Conjunctivitis: Inflammation of the conjunctiva is called conjunctivitis. Conjunctivitis can have a variety of causes, such as bacteria (in pink eye, for example), viruses, chemicals, allergies, and a handful of others. In many cases it is difficult to determine the primary cause for the inflammation. One of the most common is bacterial infection.

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Conjunctivitis

 

The conjunctiva is the clear membrane that comprises the tough, leathery outer coat of the eye; the white of the eye lies behind the conjunctiva. The conjunctiva has thousands of small blood vessels and serves to lubricate and protect the eye while the eye moves in its socket.

Inflammation of the conjunctiva is called conjunctivitis. Conjunctivitis can have a variety of causes, such as bacteria (in pink eye, for example), viruses, chemicals, allergies, and a handful of others. In many cases it is difficult to determine the primary cause for the inflammation. One of the most common is bacterial infection.

a severe example of conjunctivitis

Bacterial conjunctivitis is indicated by swelling of the lid and a yellowish discharge. Sometimes it causes the eye to itch and the eyelids to become clogged with pus-like waste matter, particularly upon waking. The conjunctiva appears red nd sometimes thickened. Often, both eyes are involved.

The bacteria most commonly at fault are staphylococcus, streptococcus, and h. influenza. Conjunctivitis is readily contagious, easily transmitted by rubbing the eye after contact with infected household items such as towels or handkerchiefs. It is common for entire families to become infected simultaneously.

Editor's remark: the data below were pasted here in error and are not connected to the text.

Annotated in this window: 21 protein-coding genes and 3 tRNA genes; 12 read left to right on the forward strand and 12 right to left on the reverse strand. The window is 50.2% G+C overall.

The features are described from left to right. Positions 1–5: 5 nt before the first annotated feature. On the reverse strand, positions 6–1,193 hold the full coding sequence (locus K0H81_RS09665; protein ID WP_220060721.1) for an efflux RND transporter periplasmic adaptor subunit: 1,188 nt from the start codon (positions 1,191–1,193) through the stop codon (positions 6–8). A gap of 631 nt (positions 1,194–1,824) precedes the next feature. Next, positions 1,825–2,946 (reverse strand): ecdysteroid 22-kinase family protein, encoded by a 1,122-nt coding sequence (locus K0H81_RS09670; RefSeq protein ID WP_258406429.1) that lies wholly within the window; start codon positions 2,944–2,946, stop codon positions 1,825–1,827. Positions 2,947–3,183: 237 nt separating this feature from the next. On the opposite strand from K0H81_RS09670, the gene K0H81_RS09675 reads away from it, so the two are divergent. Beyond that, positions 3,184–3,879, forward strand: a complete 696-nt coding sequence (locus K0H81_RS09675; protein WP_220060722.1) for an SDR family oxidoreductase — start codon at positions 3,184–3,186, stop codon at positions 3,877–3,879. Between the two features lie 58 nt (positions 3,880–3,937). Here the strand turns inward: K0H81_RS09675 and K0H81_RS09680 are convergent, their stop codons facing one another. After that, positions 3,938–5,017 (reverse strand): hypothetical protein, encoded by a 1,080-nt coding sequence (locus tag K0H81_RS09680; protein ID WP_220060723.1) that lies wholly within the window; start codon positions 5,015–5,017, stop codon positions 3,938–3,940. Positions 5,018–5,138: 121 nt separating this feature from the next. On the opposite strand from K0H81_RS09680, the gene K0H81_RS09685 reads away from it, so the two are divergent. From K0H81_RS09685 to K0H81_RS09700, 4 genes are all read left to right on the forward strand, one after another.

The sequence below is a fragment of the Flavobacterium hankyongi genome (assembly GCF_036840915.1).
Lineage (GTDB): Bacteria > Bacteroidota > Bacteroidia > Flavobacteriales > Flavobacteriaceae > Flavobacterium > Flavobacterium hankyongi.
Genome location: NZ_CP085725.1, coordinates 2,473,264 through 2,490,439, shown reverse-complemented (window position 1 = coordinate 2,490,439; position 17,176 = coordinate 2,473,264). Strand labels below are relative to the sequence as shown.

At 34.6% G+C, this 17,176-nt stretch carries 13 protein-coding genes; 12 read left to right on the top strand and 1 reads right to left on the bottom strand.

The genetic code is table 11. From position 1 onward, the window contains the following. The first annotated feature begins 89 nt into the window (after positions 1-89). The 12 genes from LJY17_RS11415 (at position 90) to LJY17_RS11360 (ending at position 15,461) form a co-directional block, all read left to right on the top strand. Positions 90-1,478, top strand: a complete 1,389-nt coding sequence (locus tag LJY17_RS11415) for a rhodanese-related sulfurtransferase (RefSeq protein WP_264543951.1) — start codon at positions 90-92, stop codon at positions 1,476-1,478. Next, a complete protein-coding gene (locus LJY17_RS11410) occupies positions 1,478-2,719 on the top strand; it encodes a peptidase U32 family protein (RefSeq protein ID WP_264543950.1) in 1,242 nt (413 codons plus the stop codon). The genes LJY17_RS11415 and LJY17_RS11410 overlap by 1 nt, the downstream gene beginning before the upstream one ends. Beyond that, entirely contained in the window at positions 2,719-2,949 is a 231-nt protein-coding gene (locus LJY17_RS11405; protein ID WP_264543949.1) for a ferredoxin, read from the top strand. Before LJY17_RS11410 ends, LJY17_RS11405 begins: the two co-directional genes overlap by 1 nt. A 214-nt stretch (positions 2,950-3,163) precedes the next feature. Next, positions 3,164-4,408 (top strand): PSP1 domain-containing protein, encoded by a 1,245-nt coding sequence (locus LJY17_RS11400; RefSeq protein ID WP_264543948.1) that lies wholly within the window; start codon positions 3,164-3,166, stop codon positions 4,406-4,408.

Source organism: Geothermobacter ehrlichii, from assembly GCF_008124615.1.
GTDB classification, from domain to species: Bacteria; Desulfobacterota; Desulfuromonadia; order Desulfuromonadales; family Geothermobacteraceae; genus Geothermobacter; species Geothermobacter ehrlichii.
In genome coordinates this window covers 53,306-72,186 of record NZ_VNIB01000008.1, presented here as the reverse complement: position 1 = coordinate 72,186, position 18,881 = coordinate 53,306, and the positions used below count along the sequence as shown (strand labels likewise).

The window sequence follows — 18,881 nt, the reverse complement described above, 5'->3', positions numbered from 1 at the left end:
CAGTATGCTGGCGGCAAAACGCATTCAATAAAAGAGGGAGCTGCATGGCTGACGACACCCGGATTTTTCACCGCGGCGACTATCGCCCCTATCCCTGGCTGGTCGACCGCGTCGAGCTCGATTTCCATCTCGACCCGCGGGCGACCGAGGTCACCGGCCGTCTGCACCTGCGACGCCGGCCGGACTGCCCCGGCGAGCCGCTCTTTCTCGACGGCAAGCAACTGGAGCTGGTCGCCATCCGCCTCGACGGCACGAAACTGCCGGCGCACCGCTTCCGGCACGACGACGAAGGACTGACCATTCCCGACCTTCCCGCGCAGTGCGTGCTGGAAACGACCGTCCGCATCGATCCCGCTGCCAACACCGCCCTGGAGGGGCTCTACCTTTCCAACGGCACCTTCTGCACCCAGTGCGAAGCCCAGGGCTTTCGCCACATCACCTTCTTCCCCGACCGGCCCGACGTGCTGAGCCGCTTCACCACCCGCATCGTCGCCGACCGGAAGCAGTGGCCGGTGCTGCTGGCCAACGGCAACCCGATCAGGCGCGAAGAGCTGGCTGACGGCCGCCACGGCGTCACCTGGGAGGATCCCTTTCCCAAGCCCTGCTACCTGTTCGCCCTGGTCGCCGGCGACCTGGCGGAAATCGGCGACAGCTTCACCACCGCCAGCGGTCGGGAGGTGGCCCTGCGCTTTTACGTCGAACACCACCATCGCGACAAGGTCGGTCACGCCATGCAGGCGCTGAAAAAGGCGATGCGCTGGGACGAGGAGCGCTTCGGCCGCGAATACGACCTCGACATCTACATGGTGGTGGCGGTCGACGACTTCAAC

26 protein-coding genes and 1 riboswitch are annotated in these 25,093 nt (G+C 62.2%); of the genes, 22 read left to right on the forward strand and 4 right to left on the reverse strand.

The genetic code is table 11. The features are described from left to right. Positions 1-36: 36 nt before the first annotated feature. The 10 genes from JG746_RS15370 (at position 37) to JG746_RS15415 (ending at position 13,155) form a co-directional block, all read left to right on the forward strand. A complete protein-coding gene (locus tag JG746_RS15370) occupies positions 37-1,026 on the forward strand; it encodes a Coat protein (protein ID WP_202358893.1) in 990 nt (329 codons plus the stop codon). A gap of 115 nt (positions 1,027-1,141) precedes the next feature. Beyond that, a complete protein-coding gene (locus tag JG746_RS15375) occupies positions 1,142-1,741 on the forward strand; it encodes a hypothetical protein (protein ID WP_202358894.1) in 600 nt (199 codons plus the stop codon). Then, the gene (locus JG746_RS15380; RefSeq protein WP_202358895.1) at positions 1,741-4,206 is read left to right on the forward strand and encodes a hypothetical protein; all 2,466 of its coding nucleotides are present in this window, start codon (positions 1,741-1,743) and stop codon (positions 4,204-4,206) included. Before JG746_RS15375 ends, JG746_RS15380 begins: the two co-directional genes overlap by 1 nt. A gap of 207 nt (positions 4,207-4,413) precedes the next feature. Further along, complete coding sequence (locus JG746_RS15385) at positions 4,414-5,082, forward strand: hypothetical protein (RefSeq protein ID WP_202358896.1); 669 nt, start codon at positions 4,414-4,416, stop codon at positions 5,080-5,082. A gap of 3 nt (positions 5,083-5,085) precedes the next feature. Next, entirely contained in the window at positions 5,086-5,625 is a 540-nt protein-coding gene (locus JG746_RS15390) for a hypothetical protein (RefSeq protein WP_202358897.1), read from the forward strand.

Conjunctivitis can be directly cured with treatment. Usually antibiotic drops and compresses ease the discomfort and clear up the infection in a few days. In a handful of cases, the inflammation does not respond well to the initial treatment with eye drops. In these situations, which are rare, a second visit to the office should be made and additional measures undertaken. In cases of severe infection, oral antibiotics are necessary. Covering the eye is not recommended because a cover provides protection for the germs causing the infection. If left untreated, conjunctivitis can create serious complications, such as infections in the cornea, lids, and tear ducts.

Certain precautions can to taken to avoid the disease and stop its spread. Careful washing of the hands, the use of clean handkerchiefs, and avoidance of contagious individuals are recommended. Small children frequently get conjunctivitis due to poor hygiene.

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